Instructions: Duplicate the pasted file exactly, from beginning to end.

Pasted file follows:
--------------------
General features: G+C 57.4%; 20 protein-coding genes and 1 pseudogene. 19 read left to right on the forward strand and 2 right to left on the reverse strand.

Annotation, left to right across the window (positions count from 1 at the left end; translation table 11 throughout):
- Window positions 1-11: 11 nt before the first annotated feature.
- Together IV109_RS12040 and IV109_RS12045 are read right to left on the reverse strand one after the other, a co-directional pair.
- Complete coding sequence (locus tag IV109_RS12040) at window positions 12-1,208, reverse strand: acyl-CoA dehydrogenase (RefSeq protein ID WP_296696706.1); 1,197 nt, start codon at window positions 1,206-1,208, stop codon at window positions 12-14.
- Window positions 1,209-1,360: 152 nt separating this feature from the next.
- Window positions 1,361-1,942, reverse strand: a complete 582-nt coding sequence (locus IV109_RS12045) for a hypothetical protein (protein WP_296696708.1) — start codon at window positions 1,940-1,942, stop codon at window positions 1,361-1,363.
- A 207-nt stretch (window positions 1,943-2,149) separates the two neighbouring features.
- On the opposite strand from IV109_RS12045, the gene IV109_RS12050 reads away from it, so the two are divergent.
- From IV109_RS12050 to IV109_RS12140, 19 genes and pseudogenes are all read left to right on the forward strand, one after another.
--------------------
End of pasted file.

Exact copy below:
General features: G+C 57.4%; 20 protein-coding genes and 1 pseudogene. 19 read left to right on the forward strand and 2 right to left on the reverse strand.

Annotation, left to right across the window (positions count from 1 at the left end; translation table 11 throughout):
- Window positions 1-11: 11 nt before the first annotated feature.
- Together IV109_RS12040 and IV109_RS12045 are read right to left on the reverse strand one after the other, a co-directional pair.
- Complete coding sequence (locus tag IV109_RS12040) at window positions 12-1,208, reverse strand: acyl-CoA dehydrogenase (RefSeq protein ID WP_296696706.1); 1,197 nt, start codon at window positions 1,206-1,208, stop codon at window positions 12-14.
- Window positions 1,209-1,360: 152 nt separating this feature from the next.
- Window positions 1,361-1,942, reverse strand: a complete 582-nt coding sequence (locus IV109_RS12045) for a hypothetical protein (protein WP_296696708.1) — start codon at window positions 1,940-1,942, stop codon at window positions 1,361-1,363.
- A 207-nt stretch (window positions 1,943-2,149) separates the two neighbouring features.
- On the opposite strand from IV109_RS12045, the gene IV109_RS12050 reads away from it, so the two are divergent.
- From IV109_RS12050 to IV109_RS12140, 19 genes and pseudogenes are all read left to right on the forward strand, one after another.